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A Material and Historical Bibliographic Account of the McHenry-Harvey Edition of Holland House

Jake Rickman



A pile of old books
Illustration by Sefi George


There exists a most incredible and unusual text hidden away in a private archive in the United States which I believe to be a true object sui generis, at least as far as bibliographic, textual, and historical criticism may be concerned. As one of its first critical appraisers, I’ve taken the liberty of naming this twenty-nine volume object the McHenry-Harvey edition of Holland House (MHHH), and the history surrounding it is as wondrous and strange as the object itself. As a material text, it resists classification, falling somewhere between a grangerisation and a scrapbook. As a historical object, it provides a unique insight into the sensibilities and affectations of a certain transatlantic class of Anglo-Americans towards the end of the 19th century.

We might trace its origins to the year 1873 or 1874, when Princess Marie of Liechtenstein, the adopted daughter of the 4th Barron Holland, Henry Richard Fox, and Augusta Mary, Lady Holland, published a hagiographic account of ‘England’s most celebrated salon’, entitled Holland House, with MacMillan and Company in London(1). In her two-volume history, the Kensington manor, which was built in 1603, serves as a locus through which Princess Marie explores the lives of the several members of the illustrious Fox family who were Holland House’s residents, as well as their associations with many of England and Europe’s most remarkable historical figures. MacMillan published three editions of the work and today there are around 250 copies scattered around the libraries of the English-speaking world(2).


In 1880, a young George W. Vanderbilt, grandson of the infamous American shipping and railroad magnate Cornelius Vanderbilt, visited with his family a certain Mr James McHenry at his home on the Holland estate as part of the Vanderbilts’ yearly European tour. There he saw a unique, nineteen-volume edition of Holland House for the first time, describing it in his diary as ‘magnificent’(3). Eighteen-year-old Vanderbilt, who from an early age had been keen on books, was no doubt enthralled by the thousands of pages containing the portraits and letters of some of England and Europe’s most famous historical and literary figures from Catherine the Great to Samuel Coleridge.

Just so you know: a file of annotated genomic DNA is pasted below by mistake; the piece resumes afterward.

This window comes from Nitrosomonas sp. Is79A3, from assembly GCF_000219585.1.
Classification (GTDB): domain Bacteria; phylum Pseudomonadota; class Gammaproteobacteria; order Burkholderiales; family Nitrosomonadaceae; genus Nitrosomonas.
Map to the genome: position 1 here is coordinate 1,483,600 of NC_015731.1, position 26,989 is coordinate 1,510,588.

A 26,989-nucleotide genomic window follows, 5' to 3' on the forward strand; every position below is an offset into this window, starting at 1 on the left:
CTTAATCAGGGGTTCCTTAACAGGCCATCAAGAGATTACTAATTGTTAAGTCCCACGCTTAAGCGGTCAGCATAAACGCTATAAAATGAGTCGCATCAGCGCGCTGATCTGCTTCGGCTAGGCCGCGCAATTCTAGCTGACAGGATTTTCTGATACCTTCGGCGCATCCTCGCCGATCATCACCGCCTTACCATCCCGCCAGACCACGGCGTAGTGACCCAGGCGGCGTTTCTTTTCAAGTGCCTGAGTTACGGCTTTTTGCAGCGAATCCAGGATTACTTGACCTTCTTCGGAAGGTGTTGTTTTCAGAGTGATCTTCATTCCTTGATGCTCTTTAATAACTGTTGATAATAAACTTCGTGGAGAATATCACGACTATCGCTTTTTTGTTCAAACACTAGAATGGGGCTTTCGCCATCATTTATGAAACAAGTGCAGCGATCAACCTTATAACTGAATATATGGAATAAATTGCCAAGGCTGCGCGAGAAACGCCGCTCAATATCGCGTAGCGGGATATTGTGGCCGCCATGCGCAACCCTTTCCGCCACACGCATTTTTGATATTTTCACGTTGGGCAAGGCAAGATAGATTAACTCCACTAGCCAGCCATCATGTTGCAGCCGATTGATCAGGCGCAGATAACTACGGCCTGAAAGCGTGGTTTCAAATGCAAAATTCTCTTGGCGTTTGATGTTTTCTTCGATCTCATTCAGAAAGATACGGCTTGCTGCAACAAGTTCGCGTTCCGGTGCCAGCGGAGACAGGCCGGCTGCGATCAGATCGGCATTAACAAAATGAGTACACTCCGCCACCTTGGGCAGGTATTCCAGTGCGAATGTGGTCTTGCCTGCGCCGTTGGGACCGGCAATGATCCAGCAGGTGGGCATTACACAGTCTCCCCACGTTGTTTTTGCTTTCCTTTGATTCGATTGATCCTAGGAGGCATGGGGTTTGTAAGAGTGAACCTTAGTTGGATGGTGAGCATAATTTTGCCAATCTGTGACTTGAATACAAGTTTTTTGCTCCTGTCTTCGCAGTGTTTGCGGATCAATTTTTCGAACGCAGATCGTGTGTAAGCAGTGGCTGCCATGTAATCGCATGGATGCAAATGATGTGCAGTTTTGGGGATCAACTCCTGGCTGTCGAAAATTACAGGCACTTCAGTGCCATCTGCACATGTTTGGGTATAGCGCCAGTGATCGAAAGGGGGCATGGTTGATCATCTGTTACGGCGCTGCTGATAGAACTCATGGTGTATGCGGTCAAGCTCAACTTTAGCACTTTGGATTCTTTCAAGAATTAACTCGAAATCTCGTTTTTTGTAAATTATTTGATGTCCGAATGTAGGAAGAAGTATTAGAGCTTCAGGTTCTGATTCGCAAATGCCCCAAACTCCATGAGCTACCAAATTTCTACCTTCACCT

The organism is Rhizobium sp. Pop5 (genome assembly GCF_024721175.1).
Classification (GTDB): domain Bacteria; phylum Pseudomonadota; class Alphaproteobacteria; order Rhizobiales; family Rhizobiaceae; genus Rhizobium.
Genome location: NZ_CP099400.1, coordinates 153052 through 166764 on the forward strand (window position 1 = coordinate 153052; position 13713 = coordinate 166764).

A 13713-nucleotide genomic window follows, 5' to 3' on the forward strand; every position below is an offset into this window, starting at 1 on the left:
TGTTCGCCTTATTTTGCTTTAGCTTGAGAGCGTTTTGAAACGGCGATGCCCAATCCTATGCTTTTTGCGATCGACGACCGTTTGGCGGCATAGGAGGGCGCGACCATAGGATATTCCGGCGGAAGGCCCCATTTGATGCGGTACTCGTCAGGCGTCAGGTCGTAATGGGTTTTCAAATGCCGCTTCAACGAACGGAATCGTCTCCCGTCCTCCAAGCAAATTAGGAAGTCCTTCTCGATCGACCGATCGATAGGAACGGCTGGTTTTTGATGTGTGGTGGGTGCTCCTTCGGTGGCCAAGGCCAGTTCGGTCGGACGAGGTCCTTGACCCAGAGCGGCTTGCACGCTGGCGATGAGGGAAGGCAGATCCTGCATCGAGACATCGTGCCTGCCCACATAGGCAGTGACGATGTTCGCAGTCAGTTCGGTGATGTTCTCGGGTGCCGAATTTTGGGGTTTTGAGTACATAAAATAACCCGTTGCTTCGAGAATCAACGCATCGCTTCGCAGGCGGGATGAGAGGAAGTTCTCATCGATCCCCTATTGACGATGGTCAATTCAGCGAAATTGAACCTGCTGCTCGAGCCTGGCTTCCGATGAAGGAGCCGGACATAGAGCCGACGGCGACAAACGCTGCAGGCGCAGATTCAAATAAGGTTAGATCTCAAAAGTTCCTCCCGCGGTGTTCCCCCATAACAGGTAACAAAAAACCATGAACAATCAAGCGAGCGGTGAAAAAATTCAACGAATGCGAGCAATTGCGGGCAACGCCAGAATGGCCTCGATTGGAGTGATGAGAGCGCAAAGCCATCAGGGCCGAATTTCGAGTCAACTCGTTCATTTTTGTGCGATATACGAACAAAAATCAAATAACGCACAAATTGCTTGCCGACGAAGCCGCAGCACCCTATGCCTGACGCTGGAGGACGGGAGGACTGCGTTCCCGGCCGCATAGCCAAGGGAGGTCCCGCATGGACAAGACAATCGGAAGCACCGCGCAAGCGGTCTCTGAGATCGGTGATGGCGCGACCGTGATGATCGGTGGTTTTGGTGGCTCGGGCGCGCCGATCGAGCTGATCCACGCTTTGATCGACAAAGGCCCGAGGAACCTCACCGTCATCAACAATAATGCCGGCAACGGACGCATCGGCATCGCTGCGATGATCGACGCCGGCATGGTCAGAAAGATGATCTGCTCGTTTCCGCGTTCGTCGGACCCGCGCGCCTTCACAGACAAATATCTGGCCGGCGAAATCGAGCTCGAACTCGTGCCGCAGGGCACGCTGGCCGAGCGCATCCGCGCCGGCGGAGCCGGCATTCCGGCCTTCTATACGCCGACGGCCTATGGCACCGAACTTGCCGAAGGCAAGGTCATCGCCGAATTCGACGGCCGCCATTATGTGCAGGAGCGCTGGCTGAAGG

Unlike McHenry’s Holland House, the two-volume MacMillan edition owned by the Vanderbilt family in New York certainly did not have a preserved lock of Lord Byron’s hair nor a preserved ticket to George III’s coronation. Flipping through the various volumes, Vanderbilt would have opened to the title page of any volume and read:


The History of Holland House with memoirs and anecdotes of celebrities connected therewith by Princess Marie Liechtenstein with engravings and photographs inlaid and profusely illustrated with fine and rare portraits views and other engravings autograph letters signatures manuscripts and printed matter appertaining to the work with supplementary volumes comprising the life of Sir Stephen Fox and other particulars gathered from various sources forming an historical literary and pictorial record of the mansion and its associations(4)


The collection Vanderbilt viewed at this point in 1880 was incomplete. The ten ‘supplementary volumes comprising the life of Sir Stephen Fox’ had not yet joined the nineteen initial volumes. In fact, they would not be completed until 1891, by which point McHenry had died bankrupt, with his reputation largely in tatters, and the collection in the possession of George W. Vanderbilt. MHHH has been kept, since 1891, in Vanderbilt’s private home, Biltmore House on Biltmore Estate in Asheville, North Carolina, where today it is housed among the Biltmore Company’s archives.

My intention is to give a critical appraisal of the MHHH in hopes that my work will open up avenues of further research — for material and bibliographic studies and for historians of 19th century England and America. I ultimately hope to construct an adequate vocabulary so that we may be better able to critically evaluate the MHHH. Because of its intrinsic uniqueness and owing to its relative obscurity, this object is situated at the nexus of many different critical approaches and traditions, including the history of art and the book, Anglo-American history, literary and cultural studies, and material and historical approaches to bibliographic study.


This particular article intends to arrive at something approximating an answer to the questions which inevitably arise when confronted with this object. Namely, what exactly is it? What was its historical purpose? What historical insights does it offer up? As such, this appraisal will advance in two parts: first, I will describe the physical elements of the work in order to determine what function they serve the object. I will then provide a likely history of how the MHHH was constructed. This will provide a segue into the second section, because having historically situated the object, I will then explore the ways in which it encapsulates the ethos of a particular historical period for a particular class of transatlantic Anglo-Americans.